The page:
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The Best Ski Resorts in South Tyrol

My work in the world of winter sports is definitely one of my greatest passions. Since 2013 I have been exploring the mountains for you, researching the latest après-ski hits and presenting the most beautiful regions of the Alps.

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last update on Jul 18, 2019

Alpine flair coupled with Mediterranean dolce vita – that's what skiers find in South Tyrol. Perfectly groomed runs, challenging steep slopes, unique views of the Dolomites, and culinary treats off-piste make your winter holiday a special one in Italy's northernmost province. Snow-Online has tested South Tyrol's winter sports regions, and presents you the ten best ski resorts.

1: Val Gardena – Gröden

Val Gardena is also among the top ski resorts worldwide.
© Val Gardena - Gröden Marketing Val Gardena is also among the top ski resorts worldwide.

The ski resort of Val Gardena (Gröden) has climbed the throne of our ranking. The majority of 175km/109mi of slopes are red runs, perfect for intermediate skiers. Highlights include the world cup run Saslong as well as the 10km/6mi Seceda. Every year, Gardenissima, the longest giant slalom in the world, takes place in Val Gardena. Furthermore, you find an entrance to the famous Sella Ronda, the ski circuit around the Sella group that entails more than 26km/16mi on skis. Your reward is a unique view over the UNESCO World Heritage of the Dolomites.

2: Alta Badia

Alta Badia combines skiing and pleasure.
© IDM Südtirol/Alex Moling Alta Badia combines skiing and pleasure.

Alta Badia ski resort comes second in the ranking. The slopes here are particularly suited to beginners and intermediate skiers, which makes it a great family destination as well. However, the famous ski region also features several highlights to make it interesting for pleasure skiers as well. For instance, Alta Badia features an entrance to Sella Ronda, a must for every passionate skier. Moreover, the resort is a hotspot for all those looking for indulgence off-piste as well. Merely six kilometres long, the town nevertheless features several starred restaurants. With the “a taste for skiing” initiative, 10 mountain huts at the ski area feature snacks created by top chefs.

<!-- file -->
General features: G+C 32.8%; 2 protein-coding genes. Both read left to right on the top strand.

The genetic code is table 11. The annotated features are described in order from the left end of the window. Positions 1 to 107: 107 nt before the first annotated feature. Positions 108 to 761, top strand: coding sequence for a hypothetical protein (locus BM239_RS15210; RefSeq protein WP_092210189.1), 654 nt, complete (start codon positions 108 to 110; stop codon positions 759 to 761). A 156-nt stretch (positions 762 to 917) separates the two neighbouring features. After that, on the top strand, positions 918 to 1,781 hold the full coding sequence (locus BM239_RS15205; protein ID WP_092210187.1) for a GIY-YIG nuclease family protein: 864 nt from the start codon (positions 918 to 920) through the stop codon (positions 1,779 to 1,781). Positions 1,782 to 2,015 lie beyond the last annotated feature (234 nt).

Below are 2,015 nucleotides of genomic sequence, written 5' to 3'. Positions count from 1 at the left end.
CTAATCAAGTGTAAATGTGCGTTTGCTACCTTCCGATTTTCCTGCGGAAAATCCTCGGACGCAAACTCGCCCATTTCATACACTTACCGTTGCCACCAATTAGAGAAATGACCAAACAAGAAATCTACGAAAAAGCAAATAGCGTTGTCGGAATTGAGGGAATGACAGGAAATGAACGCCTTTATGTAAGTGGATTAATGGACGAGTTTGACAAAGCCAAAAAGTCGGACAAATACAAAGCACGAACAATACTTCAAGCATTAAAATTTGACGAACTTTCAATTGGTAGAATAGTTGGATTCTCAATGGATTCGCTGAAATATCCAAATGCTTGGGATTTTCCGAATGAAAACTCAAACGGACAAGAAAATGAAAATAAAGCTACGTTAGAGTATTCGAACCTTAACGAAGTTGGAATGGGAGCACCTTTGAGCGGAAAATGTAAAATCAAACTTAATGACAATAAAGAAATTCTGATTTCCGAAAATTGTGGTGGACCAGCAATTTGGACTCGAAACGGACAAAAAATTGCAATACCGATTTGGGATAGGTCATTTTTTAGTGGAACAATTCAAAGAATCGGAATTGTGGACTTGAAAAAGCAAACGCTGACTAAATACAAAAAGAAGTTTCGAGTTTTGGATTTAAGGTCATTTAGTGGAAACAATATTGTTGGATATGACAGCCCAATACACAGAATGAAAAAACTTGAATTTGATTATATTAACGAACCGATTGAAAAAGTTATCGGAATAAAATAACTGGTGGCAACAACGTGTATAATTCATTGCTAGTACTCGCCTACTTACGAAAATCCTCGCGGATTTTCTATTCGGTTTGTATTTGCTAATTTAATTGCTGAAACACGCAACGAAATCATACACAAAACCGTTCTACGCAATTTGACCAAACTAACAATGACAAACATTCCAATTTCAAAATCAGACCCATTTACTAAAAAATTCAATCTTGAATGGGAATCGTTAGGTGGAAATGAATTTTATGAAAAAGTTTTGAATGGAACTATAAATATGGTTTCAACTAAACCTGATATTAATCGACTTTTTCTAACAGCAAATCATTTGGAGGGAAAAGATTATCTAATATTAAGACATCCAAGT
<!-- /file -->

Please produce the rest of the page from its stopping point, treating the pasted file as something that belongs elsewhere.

3: Kronplatz

At Kronplatz, you enjoy a beautiful panorama.
© IDM Südtirol/Harald Wisthaler At Kronplatz, you enjoy a beautiful panorama.

Third place goes to Kronplatz, a true all-round ski resort. Its 119km/74mi of slopes include appropriate runs for beginners as well as intermediate and advanced skiers. Nonetheless, the easier runs dominate, which is why Kronplatz is a particularly great destination for families with children. The Black Five, on the other hand, will push even athletic skiers to the limit. As the 2,275m/7,464ft ski mountain between Bruneck, St. Vigil and Olang is mostly located above treeline, the plateau boasts a unique panoramic view of the Dolomites. Absolutely stunning!

4: Drei Zinnen – Tre Cime

More than 100 kilometres of slopes await you at 3 Zinnen Dolomites ski resort.
© Konsortium 3 Zinnen Dolomites More than 100 kilometres of slopes await you at 3 Zinnen Dolomites ski resort.

In fourth place we have 3 Zinnen Dolomites. The ski resort at the High Puster Valley features 100km/62mi of slopes on five connected ski mountains. The runs here are mainly blues and reds, and therefore particularly suitable for beginners and intermediates. However, demanding skiers and snowboarders still get their money's worth: Holzriese run at the Rotwand section of the resort has a 71 percent gradient, which makes it the steepest slope in Italy, and a real challenge. If you don't want to miss any highlights, you should definitely try the 34km/21mi ski circuit Giro delle Cime, which goes all the way to Val Comelico.

5: Gitschberg Jochtal

Gitschmerg Jochtal comes fifth.
© Gitschberg Jochtal/Manuel Kottersteger Gitschmerg Jochtal comes fifth.

The last of our top five is Gitschberg Jochtal. The ski resort at Eisack Valley features 55km/34mi of slopes at up to 2,500m/8,202ft above sea level, most of them red or blue. Three kids parks turn the resort into a proper family destination. Furthermore, Hinterberg mountain boasts a large terrain park for freestylers of all skill levels, numerous cosy mountain huts, and modern snow-making facilities. Along the 6km/3.7mi run from the peak of Gitschberg down to Meransen, beautiful panoramic views wait for skiers and snowboarders. The challenging Mitterling run, on the other hand, promises pure adrenaline, with a 38 degree declension.